Now how does all of this relate to our everyday household food budgets? Well to start with the first thing a good restaurant owner would do is set a budget for food purchases based off of expected sales for a certain period, this would be the same for us and each household would be different based off of the number of people living in the house and the income being earned in the home. Since we don’t sell the food we purchase to anyone and only produce it for our own consumption we need to reverse the food cost equation to represent food purchases as a percentage of our personal or household income. So someone earning $45,000 a year who wanted to set a food spend budget of 15% of income, should plan to spend $6,750 a year. Now since a year is a long time to wait to see if you are on track or not, we need to break that down into smaller periods to help us track our expenditures a little closer. Let’s say monthly, so $6,750 per year would give you $562.50 to spend on food that would need to last at least 30 days. Here is where we get back to the point that each household just like restaurants are individual entities and need to be treated as so. A household of one is different than a household of four, the household of one will only need to cover their own consumption so will obviously spend less money overall than the family but because most items aren’t sold in single servings the single person will most likely spend a larger percentage per person on food each month. The family of four will likely spend less per person and depending on whether it’s a single or double income household it may have a much larger food cost percentage of income but because the food can be prepared in larger quantities and each item needed will be stretched across a wider use, they will probably have a cheaper per person cost overall.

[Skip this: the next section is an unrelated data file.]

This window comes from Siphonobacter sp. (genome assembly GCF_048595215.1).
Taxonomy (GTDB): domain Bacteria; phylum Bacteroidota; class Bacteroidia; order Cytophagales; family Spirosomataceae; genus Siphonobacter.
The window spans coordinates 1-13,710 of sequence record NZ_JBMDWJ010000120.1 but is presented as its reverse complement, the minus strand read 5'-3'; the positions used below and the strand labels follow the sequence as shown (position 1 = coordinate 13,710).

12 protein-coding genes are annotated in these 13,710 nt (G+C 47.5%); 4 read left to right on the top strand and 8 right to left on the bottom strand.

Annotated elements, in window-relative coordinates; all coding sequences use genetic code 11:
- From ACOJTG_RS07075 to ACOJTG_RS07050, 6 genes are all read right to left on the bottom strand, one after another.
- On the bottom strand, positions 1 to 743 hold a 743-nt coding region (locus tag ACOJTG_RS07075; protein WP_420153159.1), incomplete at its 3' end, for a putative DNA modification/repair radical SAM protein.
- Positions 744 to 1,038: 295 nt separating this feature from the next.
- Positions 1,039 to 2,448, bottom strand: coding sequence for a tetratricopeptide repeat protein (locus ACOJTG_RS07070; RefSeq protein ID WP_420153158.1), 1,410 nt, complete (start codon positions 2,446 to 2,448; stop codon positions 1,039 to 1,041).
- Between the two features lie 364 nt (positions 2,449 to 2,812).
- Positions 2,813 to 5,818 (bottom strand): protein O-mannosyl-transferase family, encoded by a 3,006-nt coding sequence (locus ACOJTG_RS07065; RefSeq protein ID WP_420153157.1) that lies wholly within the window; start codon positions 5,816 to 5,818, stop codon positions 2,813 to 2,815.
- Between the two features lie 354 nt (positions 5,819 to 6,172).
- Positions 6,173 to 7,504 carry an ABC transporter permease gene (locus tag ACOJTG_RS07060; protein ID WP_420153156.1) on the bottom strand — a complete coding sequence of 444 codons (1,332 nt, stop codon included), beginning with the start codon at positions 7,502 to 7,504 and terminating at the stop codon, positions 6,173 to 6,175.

photo of woman eating pizza

Now all of this is great but how do we save money? Well now that you have a budget to stick to and a period to spend that money in, we can now plan out four weeks worth of meals with our budget in mind. The first week of the period will have a much higher cost as we will need to purchase items that we don’t currently have but that will last for not only this period but most likely several months, things like salt, pepper, oil, seasonings, dressings, condiments, etc… Next we need to purchase the actual food to make the dishes on our menu, the most highly perishable and in most cases the biggest waste of money in homes is produce, therefore produce should be purchased as close to the planned day of use as possible and rotated appropriately. Next the more expensive items like meat and dairy should be purchased with an eye on quality and value. Once the first week’s food is purchased we can see how realistic our budget is and how much we have left to spend for the remaining weeks in the period, we will also see if our forecast for consumption amounts are correct, are we eating more or less than planned. Once all of this is figured out we can now plan around any life events such a birthday parties, anniversaries, etc.. and allocate extra money to those weeks. One of the most important things going forward is to take a weekly inventory of the items you have left over form week one, we do this first to make sure we don’t purchase these items again unnecessarily and to see if maybe we need to make some slight adjustment to our upcoming week’s menu to utilize leftovers. I can not stress this enough, controlling loss of produce from spoilage, honing in on production amounts, and taking good inventories of what we have on our shelves will save a family thousands of dollars each year alone. Once this is perfected then additional savings will be found in learning to cook with less desirable cuts of meat, to greatly reduce the overall cost of a dish and looking for good sales on staple items.